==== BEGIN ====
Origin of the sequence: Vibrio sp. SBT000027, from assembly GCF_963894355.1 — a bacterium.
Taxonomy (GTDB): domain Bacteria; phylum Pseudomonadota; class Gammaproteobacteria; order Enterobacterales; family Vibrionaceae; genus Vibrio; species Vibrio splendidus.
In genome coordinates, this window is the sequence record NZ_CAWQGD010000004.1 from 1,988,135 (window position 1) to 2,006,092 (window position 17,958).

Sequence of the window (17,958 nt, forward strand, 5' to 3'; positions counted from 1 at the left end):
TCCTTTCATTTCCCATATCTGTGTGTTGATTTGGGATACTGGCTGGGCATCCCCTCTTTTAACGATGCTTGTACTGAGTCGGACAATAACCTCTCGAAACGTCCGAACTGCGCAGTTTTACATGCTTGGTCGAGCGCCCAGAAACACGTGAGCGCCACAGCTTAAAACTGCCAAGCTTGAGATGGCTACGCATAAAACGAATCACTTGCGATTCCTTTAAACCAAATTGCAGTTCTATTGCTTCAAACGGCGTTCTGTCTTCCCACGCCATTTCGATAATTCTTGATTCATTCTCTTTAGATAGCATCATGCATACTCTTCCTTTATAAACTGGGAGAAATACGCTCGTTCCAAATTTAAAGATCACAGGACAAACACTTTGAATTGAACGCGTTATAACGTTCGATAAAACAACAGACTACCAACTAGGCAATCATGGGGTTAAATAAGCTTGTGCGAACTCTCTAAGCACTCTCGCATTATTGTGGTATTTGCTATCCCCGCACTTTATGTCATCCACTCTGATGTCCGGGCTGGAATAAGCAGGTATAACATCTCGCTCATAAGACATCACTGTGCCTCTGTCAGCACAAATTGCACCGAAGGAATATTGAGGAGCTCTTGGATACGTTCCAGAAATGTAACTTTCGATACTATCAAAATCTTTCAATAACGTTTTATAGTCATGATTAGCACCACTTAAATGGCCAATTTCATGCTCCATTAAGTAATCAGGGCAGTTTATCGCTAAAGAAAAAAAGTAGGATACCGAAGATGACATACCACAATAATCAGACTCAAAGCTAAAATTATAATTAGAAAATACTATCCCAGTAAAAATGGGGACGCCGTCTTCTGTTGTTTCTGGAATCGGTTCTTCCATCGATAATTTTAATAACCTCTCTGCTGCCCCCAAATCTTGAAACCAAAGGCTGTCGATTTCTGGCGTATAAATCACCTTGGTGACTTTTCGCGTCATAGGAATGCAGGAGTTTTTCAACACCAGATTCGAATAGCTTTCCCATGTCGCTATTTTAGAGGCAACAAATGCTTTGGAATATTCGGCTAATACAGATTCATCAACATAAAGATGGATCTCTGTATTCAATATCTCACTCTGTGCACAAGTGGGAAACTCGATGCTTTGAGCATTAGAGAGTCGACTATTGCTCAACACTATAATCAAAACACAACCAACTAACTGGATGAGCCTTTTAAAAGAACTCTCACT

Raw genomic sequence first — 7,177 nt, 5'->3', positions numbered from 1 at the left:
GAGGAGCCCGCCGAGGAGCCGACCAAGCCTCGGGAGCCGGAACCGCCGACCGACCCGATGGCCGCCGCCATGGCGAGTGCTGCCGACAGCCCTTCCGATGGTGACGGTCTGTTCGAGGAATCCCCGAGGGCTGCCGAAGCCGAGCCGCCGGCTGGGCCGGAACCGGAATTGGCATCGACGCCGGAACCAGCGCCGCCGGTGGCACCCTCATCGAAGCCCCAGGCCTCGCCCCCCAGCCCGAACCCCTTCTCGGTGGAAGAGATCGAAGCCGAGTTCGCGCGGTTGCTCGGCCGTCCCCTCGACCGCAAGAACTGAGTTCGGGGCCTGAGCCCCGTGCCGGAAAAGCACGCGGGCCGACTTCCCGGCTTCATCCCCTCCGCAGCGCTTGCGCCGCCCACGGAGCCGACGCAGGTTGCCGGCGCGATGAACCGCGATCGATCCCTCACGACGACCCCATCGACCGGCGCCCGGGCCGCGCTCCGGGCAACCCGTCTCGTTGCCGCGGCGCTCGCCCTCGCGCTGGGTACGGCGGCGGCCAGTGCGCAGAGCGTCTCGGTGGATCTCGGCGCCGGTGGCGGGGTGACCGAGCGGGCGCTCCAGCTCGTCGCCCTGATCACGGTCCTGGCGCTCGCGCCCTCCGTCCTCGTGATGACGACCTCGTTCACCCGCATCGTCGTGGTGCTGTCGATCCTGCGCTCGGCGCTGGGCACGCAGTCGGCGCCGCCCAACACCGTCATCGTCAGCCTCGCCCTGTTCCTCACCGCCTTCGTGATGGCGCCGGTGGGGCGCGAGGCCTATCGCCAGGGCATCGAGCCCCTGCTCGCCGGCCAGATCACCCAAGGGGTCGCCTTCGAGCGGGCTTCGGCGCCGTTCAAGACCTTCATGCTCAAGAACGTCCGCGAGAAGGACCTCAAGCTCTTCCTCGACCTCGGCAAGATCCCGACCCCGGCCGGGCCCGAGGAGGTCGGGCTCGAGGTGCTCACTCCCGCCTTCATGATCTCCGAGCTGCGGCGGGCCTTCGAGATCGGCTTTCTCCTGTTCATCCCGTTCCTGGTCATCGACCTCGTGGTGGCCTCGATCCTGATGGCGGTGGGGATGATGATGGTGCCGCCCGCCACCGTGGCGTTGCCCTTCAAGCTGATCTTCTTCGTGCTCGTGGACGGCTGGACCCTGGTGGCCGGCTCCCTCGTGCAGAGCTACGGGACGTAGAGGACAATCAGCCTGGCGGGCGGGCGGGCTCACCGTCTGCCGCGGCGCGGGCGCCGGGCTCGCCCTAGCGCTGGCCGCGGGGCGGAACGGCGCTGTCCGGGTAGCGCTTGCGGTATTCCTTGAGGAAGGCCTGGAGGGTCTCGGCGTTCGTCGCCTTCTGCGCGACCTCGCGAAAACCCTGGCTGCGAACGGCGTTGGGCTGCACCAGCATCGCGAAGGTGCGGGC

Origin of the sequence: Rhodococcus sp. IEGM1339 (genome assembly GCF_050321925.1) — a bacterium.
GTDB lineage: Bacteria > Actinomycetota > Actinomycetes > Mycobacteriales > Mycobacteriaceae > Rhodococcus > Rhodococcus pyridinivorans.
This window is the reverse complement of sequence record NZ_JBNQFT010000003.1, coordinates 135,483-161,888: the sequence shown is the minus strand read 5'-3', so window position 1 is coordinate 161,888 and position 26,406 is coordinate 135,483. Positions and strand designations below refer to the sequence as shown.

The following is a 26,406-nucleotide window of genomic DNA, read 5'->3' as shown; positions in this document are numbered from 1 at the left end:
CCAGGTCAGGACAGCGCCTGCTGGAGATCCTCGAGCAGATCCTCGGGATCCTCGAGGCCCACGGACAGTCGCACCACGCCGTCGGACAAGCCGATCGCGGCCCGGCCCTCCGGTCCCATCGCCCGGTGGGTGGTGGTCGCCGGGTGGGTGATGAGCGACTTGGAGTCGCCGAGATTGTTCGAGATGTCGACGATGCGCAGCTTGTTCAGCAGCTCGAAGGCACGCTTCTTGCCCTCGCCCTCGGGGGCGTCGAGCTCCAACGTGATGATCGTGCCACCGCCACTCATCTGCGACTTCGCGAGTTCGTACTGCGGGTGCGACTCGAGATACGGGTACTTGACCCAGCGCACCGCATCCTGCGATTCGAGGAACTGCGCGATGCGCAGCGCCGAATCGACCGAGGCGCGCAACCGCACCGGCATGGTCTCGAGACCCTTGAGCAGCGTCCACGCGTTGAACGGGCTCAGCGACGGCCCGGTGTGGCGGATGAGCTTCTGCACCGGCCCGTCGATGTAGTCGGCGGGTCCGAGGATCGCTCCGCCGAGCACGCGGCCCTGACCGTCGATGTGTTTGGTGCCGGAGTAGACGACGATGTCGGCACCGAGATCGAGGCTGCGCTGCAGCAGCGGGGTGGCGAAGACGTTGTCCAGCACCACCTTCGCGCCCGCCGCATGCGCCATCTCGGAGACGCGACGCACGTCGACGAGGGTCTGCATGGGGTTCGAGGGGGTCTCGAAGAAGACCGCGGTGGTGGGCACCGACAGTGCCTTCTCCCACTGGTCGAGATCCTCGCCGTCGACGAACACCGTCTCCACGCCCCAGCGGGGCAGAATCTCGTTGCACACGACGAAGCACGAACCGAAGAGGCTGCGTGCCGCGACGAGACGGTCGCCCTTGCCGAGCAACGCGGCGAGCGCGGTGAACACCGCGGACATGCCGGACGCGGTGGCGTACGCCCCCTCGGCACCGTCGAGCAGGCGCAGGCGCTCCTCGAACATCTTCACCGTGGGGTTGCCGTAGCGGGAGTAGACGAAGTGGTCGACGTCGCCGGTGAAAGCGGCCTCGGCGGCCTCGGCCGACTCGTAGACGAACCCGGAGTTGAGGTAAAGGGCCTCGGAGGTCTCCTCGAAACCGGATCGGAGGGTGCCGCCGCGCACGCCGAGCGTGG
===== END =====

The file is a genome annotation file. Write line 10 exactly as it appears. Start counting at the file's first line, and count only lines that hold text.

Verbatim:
This window is the reverse complement of sequence record NZ_JBNQFT010000003.1, coordinates 135,483-161,888: the sequence shown is the minus strand read 5'-3', so window position 1 is coordinate 161,888 and position 26,406 is coordinate 135,483. Positions and strand designations below refer to the sequence as shown.